Andy Marlin – USA Today Sports
While protests during the United States’ National Anthem across sports leagues and teams inspired by Colin Kaepernick’s kneel during the anthem continue, NBA teams and players have suggested that they might join in the protests.
At the New York Knicks Media Day the issue came up multiple times, with players and members of the front office giving contrasting ideas of what the team will do.
The conversation began during front office media day when Phil Jackson was asked about potential protests during the National Anthem. Phil told the press he’ll “ask for a consultation and we’ll talk about it as a team. We want to do something unified.” Carmelo conveyed a similar message a few days later when the players had their media day. Melo told reporters that he thinks the situation of social unrest in the U.S. is “actually getting worse”.
When asked if he thinks the team will do anything to protest, Anthony said
“I’m pretty sure we’ll do something… we just have to be sure we’re doing it the right way”.
The biggest offseason addition in New York, Derrick Rose, gave a different point of view shortly after, saying “As a team we really haven’t thought about it, but there’s an issue. People are dying”. This is likely just miscommunication between the two teammates, but it shows that there could end up being a division in the locker room over the issue, and nothing could end up happening at all. Adding to this is Kristaps Porzingis, who said “I’m just playing basketball”, adding he’s too young to understand or get involved, but that he’s trying to take cues from Carmelo.
Anthony, the undisputed leader of the Knicks, has made it clear that he wants to do something as a team, so unless everyone on the roster wants to make a statement and protest, I don’t think there will be a protest at all. However, there’s a good chance the team has a talk and agree that they want to do something as a unit, and is one of many teams protesting during the season. The NBA and NBPA (National Basketball Players Association) recently released a joint statement citing that there would be a joint effort to work together to manage possible protests.
One obstacle could be in a rule unknown to many NBA fans. The league has a rule for these types of these situations, technically it is against NBA law to not participate during the Star-Spangled Banner pre-game ceremony.
During the NBA’s 1995-96 season, Denver Nuggets G Mahmoud Abdul-Rauf, formerly Chris Jackson of LSU fame, was suspended for one game without pay for refusing to stand during the playing of the Star-Spangled Banner. The suspension cost Abdul-Rauf an estimated $32,000. Two days later, March 14th, the league and Abdul-Rauf reached an agreement where he would be allowed to stand during the playing of the Star-Spangled Banner but could close his eyes and look downward. He would reportedly silently recited Islamic Prayer during those times. Despite the compromise, Abdul-Rauf’s career would come to an end after the 1998 season; the star guard was only 29 years of age.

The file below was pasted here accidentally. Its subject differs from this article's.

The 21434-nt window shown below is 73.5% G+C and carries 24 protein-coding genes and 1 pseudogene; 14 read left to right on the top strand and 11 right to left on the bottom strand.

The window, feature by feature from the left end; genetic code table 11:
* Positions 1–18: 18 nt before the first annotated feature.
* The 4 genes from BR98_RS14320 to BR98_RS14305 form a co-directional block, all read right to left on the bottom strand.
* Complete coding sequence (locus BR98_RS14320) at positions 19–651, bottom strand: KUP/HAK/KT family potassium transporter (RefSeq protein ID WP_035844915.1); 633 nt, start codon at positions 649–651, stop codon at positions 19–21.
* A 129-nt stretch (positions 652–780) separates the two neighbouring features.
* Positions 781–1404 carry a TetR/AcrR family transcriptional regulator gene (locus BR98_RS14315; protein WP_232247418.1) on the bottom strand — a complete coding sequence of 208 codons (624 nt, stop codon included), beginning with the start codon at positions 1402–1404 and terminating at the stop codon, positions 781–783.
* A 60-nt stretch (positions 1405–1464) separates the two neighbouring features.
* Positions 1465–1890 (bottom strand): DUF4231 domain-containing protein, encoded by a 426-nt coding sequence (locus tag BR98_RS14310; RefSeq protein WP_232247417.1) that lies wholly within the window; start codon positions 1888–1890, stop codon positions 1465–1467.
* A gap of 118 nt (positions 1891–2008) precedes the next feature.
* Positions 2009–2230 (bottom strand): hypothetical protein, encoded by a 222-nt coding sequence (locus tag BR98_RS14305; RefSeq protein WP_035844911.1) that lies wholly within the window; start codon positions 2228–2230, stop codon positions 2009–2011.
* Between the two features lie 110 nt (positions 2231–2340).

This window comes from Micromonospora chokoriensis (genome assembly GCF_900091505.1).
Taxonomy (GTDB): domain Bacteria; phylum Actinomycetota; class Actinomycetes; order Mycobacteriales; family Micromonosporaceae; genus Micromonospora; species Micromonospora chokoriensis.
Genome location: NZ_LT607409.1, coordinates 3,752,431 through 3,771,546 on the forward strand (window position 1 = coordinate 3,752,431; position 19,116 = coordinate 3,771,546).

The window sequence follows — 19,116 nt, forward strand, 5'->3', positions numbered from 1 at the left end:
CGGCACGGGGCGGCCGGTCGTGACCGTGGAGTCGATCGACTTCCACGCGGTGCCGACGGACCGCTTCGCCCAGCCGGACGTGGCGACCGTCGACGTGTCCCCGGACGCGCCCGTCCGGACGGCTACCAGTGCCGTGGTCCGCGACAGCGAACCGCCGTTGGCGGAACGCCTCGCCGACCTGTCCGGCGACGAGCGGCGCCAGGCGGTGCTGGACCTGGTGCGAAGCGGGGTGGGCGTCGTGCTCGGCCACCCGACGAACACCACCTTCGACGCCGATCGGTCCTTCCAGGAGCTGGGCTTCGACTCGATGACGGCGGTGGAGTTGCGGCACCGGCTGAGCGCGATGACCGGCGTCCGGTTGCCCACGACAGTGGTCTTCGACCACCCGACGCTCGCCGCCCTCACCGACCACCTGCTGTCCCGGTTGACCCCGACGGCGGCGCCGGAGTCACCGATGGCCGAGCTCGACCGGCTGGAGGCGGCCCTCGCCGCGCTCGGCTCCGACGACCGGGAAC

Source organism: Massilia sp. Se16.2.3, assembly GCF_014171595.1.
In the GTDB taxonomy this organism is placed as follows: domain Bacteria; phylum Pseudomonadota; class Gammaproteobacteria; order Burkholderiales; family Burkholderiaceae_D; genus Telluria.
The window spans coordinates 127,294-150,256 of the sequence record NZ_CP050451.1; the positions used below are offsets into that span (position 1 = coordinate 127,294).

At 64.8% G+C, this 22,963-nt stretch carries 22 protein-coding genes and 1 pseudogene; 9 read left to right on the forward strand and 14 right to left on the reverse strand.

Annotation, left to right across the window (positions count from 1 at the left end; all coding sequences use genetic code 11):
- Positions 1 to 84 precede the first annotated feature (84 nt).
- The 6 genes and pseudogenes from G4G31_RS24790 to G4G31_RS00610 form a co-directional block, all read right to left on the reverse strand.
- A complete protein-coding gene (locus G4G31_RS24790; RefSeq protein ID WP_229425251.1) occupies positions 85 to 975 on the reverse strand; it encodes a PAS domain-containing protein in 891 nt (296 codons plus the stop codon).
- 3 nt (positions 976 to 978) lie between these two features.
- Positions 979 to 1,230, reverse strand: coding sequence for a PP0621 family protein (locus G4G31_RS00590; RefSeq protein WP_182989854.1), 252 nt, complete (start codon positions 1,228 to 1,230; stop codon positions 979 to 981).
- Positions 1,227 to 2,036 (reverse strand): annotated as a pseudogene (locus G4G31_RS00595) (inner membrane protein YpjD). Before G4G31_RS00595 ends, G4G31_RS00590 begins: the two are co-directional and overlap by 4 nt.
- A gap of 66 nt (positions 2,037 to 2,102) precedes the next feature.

Abdul-Rauf himself spoke about the protests which begin with Colin Kaepernick’s courage;
“It’s good to continue to draw people’s attention to what’s going on whether you’re an athlete, a politician, or a garbage man. These discussions are necessary,” he said. “Sometimes it takes people of that stature, athletes and entertainers, because the youth are drawn to them, [more than] teachers and professors, unfortunately.”
“It’s a process of just trying to weed you out. This is what I feel is going to happen to [Kaepernick],” Abdul-Rauf said. “They begin to try to put you in vulnerable positions. They play with your minutes, trying to mess up your rhythm. Then they sit you more. Then what it looks like is, well, the guy just doesn’t have it anymore, so we trade him.”
“It’s kind of like a setup,” he said. “You know, trying to set you up to fail and so when they get rid of you, they can blame it on that as opposed to, it was really because he took these positions. They don’t want these type of examples to spread, so they’ve got to make an example of individuals like this.”
If the Knicks or other teams/players are going to do something, the NBA will likely work with them to create a positive impact using their influence, and hopefully draw more attention to the national conversation about the senseless racism and violence. That is the best thing these players and organizations can do with their power. With the Knicks preseason opener slated for Tuesday night, Anthony still hints that some form of protest could occur:
“We haven’t figured it out,’’ Anthony said, adding sarcastically, “We’re supposed to play basketball and shut up, or play football and shut up.”